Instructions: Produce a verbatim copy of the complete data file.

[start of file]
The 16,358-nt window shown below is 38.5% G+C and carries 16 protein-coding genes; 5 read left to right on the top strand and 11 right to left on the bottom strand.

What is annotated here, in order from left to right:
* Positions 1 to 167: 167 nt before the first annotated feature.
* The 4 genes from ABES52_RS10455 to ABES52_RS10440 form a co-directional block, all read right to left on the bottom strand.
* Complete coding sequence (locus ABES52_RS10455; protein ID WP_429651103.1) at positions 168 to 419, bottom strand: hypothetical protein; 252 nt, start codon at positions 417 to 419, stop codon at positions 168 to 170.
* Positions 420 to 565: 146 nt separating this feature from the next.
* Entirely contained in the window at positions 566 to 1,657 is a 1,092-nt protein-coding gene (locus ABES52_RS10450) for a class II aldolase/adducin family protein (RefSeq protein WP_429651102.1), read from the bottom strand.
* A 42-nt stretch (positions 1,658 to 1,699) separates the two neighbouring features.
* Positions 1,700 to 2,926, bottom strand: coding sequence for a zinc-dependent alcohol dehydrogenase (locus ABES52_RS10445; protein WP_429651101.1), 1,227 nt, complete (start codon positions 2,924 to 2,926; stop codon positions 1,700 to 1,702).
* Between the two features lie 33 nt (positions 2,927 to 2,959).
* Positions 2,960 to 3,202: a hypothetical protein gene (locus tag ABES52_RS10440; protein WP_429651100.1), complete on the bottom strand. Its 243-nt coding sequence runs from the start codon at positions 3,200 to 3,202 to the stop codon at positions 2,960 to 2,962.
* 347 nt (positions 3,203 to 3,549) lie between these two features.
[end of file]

The 16,358-nt window shown below is 38.5% G+C and carries 16 protein-coding genes; 5 read left to right on the top strand and 11 right to left on the bottom strand.

What is annotated here, in order from left to right:
* Positions 1 to 167: 167 nt before the first annotated feature.
* The 4 genes from ABES52_RS10455 to ABES52_RS10440 form a co-directional block, all read right to left on the bottom strand.
* Complete coding sequence (locus ABES52_RS10455; protein ID WP_429651103.1) at positions 168 to 419, bottom strand: hypothetical protein; 252 nt, start codon at positions 417 to 419, stop codon at positions 168 to 170.
* Positions 420 to 565: 146 nt separating this feature from the next.
* Entirely contained in the window at positions 566 to 1,657 is a 1,092-nt protein-coding gene (locus ABES52_RS10450) for a class II aldolase/adducin family protein (RefSeq protein WP_429651102.1), read from the bottom strand.
* A 42-nt stretch (positions 1,658 to 1,699) separates the two neighbouring features.
* Positions 1,700 to 2,926, bottom strand: coding sequence for a zinc-dependent alcohol dehydrogenase (locus ABES52_RS10445; protein WP_429651101.1), 1,227 nt, complete (start codon positions 2,924 to 2,926; stop codon positions 1,700 to 1,702).
* Between the two features lie 33 nt (positions 2,927 to 2,959).
* Positions 2,960 to 3,202: a hypothetical protein gene (locus tag ABES52_RS10440; protein WP_429651100.1), complete on the bottom strand. Its 243-nt coding sequence runs from the start codon at positions 3,200 to 3,202 to the stop codon at positions 2,960 to 2,962.
* 347 nt (positions 3,203 to 3,549) lie between these two features.